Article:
3. Another thing is that the patient does not want to go to the doctor at all. The reason behind it is money. Sometimes they go to a chemist and take some random medicines without any checkup, which could be harmful to the patient.

There is a policy introduced by the government known as DPCC under which the medicines should be sold at a cheaper price. But what is happening is that the drugs which are harmful to the eyes are sold at an even lesser price.

Ques 4: Over the years, what major trends have you seen in India with respect to eye health?

Ans: We have observed that the eye health of the Indian population is improving as the Indian population is getting more and more aware these days, especially in the larger cities. People should visit the doctor regularly. In case they have some eye disease, we can detect it early and get the right treatment done.

But on the other hand, the village people in the villages are still unaware. The primary and secondary health centers are not well equipped to diagnose and treat various eye conditions.

Ques 5: Adults and children are preoccupied with gadgets and a large section of their day is invested in screen time. While most people are aware of the harms these gadgets cause to our eyes, few are willing to do something about it. What would be your message and advise on decreasing the screen time?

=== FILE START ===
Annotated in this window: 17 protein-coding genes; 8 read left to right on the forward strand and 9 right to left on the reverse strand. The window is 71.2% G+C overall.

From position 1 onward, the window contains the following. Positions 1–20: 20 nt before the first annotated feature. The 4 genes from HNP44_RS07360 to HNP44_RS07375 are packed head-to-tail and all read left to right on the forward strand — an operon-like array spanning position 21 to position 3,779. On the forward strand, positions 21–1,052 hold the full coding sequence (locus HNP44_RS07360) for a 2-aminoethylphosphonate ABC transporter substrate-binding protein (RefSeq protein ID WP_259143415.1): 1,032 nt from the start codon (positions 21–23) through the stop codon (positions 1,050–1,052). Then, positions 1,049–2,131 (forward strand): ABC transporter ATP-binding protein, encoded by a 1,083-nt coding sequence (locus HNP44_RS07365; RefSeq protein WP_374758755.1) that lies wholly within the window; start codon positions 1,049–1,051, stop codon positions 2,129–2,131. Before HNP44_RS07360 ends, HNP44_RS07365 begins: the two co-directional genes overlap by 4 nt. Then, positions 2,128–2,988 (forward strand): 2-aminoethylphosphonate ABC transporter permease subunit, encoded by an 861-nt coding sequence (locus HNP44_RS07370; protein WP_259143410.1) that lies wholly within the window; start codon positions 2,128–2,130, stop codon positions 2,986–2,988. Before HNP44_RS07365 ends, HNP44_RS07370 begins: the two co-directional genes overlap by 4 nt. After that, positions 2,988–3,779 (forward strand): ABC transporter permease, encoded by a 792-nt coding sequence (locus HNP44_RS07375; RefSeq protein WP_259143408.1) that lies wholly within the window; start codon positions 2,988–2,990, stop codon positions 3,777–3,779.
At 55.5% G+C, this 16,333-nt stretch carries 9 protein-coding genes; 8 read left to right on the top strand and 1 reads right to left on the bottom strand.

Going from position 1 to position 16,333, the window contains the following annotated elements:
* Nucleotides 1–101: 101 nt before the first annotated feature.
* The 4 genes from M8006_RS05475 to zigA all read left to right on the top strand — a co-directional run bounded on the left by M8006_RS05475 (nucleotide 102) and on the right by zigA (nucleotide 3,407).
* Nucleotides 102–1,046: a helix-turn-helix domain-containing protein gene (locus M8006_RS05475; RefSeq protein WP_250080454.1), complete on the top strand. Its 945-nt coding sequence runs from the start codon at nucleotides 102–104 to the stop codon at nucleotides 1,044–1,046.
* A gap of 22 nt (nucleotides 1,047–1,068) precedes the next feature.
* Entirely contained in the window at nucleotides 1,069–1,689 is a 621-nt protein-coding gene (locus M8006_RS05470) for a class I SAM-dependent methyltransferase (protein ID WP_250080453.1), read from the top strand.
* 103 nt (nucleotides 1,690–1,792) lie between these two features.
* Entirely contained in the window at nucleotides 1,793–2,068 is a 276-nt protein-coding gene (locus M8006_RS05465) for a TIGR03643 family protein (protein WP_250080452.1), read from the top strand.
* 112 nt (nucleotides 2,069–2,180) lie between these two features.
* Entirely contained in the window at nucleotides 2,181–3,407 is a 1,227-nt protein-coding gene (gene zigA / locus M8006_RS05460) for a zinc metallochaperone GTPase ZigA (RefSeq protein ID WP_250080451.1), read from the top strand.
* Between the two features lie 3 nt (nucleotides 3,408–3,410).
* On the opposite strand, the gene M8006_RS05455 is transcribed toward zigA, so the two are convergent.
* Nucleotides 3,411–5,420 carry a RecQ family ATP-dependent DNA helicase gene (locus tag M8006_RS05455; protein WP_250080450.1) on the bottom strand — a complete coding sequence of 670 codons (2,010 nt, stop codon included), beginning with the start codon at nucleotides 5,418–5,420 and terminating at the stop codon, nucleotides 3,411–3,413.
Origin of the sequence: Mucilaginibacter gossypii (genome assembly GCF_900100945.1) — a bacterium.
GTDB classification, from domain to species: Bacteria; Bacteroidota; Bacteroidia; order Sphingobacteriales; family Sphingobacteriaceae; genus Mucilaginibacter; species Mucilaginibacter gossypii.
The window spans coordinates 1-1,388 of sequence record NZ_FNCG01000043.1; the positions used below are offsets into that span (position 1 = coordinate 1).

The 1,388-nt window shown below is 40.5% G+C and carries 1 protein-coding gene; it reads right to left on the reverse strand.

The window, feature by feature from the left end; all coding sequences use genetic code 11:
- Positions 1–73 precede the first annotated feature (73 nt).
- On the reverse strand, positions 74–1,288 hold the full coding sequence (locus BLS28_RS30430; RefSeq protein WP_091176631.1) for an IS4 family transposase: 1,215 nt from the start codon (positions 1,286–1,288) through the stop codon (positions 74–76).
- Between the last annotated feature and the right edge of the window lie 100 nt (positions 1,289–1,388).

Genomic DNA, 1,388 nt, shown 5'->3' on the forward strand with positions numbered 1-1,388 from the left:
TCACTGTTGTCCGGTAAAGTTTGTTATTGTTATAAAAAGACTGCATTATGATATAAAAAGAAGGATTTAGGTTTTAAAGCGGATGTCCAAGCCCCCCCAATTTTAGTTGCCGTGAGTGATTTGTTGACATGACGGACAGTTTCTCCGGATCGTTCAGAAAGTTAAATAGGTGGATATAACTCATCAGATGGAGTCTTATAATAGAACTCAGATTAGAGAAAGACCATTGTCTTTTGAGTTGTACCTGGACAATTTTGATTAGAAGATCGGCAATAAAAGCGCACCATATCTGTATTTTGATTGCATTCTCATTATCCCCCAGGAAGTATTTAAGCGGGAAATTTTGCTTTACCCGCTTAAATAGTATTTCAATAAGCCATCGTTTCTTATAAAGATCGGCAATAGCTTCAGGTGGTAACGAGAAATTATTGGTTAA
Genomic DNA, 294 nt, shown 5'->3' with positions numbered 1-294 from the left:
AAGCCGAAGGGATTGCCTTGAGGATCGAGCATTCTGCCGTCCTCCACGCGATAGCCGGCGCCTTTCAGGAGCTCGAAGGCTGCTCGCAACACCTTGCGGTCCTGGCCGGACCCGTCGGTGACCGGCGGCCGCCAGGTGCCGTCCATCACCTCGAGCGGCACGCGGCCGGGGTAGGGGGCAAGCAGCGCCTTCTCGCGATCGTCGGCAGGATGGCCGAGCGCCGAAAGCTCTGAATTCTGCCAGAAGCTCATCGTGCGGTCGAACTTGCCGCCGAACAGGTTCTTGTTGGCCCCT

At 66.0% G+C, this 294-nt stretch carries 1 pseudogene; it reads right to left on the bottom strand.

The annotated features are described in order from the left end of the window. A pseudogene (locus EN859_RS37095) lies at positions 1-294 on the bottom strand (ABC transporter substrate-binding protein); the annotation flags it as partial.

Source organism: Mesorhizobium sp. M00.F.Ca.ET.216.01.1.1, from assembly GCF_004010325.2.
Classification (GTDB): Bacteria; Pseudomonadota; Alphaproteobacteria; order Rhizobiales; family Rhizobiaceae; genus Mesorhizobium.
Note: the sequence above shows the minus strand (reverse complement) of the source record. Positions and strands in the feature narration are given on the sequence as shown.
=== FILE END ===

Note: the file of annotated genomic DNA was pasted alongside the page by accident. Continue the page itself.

Ans: Most of the population is working on screens because they get paid for it. They can not restrict the usage of these gadgets. The restrictions apply to children only. What we suggest to the people working on computers or laptops is to follow the rule of taking a break for two minutes. This rule says that a person must take a break of two minutes every 20 minutes.

Along with this, there are antireflective screens and spectacles available in the market to protect their eyes.

Ques 6: A study says that nearly half of the Indian urban population will be affected by Dry Eye Syndrome by 2030. What can we do to prevent it?

Ans: In the urban population, it is very difficult to cure Dry Eye Syndrome. This is because people can not avoid using computers or laptops as these gadgets are mandatory in offices. There is no paperwork these days, everything is online.

As discussed above, people have to keep their eyes safe by using anti-reflective screens or spectacles.

What we can suggest is to use precautions to protect your eyes. Do not neglect any kind of discomfort in the eyes and consult an eye specialist ASAP.

Check out all the article in #CrediTalk series here.

For a priority appointment or more information, contact us at +91 8010994994 or book an appointment with Dr. Kartikeya Sangal here –

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This write-up was contributed to Credihealth by Dr. Kartikeya Sangal

About The Doctor

Dr. Kartikeya Sangal Dr. Kartikeya Sangal is a consultant and Eye Surgeon – Ophthalmology at Apollo Spectra Hospital, Kailash Colony, New Delhi. He has experience of 20 years in his field. Dr. Sangal completed his MBBS from MLB Medical College, Jhansi and MS in Ophthalmology from MLB Medical College, Jhansi, Uttar Pradesh.